3 Students Drop Out To Create Academic Software
TechCrunch reports that three students from the University of Pennsylvania have recently quit school to pursue their own startup. The product? CourseKit, an online platform that will allow professors to better manage their classes, and it works similar to the current course management software, Blackboard.
Having graduated University within the past year, I have used Blackboard and while slightly disorganized, I’ve found it to be ‘useful’ enough to grab documents, download my syllabi, and get the homework readings. I mean, who needs anything more? Just get the assignments, page readings, and begin to hit the books, right?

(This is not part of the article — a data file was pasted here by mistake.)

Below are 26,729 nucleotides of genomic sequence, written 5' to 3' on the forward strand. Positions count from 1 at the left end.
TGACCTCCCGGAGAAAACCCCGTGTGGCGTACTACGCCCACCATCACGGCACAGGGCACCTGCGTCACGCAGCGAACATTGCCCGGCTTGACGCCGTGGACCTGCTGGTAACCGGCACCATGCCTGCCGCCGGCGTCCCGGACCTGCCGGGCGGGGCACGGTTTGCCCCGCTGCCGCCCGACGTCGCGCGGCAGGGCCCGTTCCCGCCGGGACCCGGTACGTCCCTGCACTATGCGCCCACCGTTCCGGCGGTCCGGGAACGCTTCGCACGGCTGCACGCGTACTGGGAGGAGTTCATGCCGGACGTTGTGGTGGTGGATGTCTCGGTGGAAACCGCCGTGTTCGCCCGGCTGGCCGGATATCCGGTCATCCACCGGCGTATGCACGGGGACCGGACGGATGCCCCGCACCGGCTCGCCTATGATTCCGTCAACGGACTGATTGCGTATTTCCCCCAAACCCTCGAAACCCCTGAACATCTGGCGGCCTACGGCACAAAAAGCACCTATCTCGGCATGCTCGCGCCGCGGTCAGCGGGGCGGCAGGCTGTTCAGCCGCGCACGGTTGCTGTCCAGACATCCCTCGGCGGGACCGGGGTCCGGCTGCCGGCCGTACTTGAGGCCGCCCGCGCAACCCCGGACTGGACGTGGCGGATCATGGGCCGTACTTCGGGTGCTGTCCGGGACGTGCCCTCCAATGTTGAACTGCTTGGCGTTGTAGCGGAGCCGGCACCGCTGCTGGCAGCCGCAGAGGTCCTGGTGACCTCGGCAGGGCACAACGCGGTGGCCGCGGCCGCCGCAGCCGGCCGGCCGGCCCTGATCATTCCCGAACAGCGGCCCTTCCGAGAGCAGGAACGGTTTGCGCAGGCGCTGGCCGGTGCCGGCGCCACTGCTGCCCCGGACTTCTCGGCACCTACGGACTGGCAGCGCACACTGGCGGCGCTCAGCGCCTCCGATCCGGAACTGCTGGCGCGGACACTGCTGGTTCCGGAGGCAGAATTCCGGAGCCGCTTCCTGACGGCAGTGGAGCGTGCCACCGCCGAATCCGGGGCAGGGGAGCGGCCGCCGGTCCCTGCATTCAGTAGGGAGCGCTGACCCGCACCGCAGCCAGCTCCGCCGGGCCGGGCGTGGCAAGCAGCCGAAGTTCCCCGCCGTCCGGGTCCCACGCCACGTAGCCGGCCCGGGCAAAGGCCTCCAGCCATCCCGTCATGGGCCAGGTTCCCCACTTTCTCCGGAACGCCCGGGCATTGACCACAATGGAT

Well, that strategy worked for me, but I realize it doesn’t work for everyone. Unlike Blackboard, CourseKit, will have a heavy presence in social media, integrated into the content management software.
Users will be able to share documents, videos, links, and PDF files with one another in an effort to create an academic hub where all classmates can join in, even the professor.
I have to admit, it sounds kind of cool and I wonder if any of my future grad school professors will adopt the system. In any case, I am glad to see more competitors in the academic space, rather than it being dominated by a single teaching platform. The three young men have since raised $1 million in seed funding and I wish the students much success.